All medium and long-range air defense missile units of the air force will be merged into a single unit under General Staff Headquarters, the Ministry of National Defense (MND) said yesterday.
With Missile Command and its air defense units coming under the direct control of the ministry, reaction time will be quicker as the chain of command is shortened, which meets the requirements for air defense security, the ministry said.
Missile defense units, including the Patriot, Tien Kung and Hawk batteries, will be placed under Missile Command as of Thursday, the ministry said.
The Chinese-language Liberty Times (the Taipei Times’ sister newspaper) reported that Lieutenant General Liao Jung-hsing (廖榮鑫) would become the head of Missile Command.
This will be the first major change to the nation’s air defense operations command structure since 2006, when various missile battalions were shifted to the air force’s air-defense artillery general headquarters, which is now the air-defense artillery command.
Following Thursday’s move, Oerlikon anti-aircraft artillery systems and the vehicle-mounted Tien Chien 1 missiles will form the backbone of the air force’s short-range air-defense capabilities.
The newspaper quoted an anonymous official as saying that the security situation in the Taiwan Strait had been dynamic in recent years.
Although the number of Chinese missiles targeting Taiwan — more than 1,000 — has not increased as dramatically as before, their accuracy and capabilities have increased, the official said.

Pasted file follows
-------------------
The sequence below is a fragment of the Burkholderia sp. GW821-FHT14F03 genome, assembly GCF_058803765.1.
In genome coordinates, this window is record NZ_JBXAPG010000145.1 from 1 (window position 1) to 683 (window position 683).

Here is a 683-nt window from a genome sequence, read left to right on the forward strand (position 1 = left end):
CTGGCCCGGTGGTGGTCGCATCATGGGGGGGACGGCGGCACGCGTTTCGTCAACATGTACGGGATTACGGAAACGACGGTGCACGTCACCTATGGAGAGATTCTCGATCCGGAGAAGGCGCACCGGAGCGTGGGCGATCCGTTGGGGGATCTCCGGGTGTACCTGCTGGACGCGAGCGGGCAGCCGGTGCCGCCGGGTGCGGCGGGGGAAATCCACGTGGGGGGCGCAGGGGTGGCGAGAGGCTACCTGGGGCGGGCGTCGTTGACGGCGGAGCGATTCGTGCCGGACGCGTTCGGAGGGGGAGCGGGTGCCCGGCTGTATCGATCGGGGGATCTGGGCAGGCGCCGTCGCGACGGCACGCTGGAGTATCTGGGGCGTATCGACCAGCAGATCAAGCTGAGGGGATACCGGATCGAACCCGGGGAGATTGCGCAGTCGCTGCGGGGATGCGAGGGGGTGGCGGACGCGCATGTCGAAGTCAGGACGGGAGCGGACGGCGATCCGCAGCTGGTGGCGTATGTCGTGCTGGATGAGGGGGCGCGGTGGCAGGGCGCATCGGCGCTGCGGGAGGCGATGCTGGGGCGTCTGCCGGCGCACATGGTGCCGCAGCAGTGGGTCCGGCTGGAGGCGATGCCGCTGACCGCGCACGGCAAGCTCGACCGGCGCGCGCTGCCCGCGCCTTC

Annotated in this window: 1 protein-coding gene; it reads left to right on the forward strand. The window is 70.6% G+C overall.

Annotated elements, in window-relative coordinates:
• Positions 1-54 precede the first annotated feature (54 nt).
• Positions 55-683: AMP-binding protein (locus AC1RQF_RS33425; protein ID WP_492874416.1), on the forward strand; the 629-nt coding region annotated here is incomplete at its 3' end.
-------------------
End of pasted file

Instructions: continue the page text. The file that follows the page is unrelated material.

While the cross-strait situation seems stable at present, the military threat from China has become more serious, the official said.
The military’s missile and anti-missile capabilities have improved in recent years, the official said.
In addition to procurement of Patriot-3 missiles from the US and deployment of the Tien Kung III missile, the Hsiung Feng IIE surface-to-surface cruise missile, which can hit targets in certain parts of China, has also been deployed.
The report said that one of the priorities for Taiwan’s military was to procure 600km to 800km-range cruise missiles like the Hsiung Feng IIE, which is similar to the US-made Tomahawk cruise missile.
The military plans to produce 245 Hsiung Feng IIEs, the report said.
Additional reporting by staff writer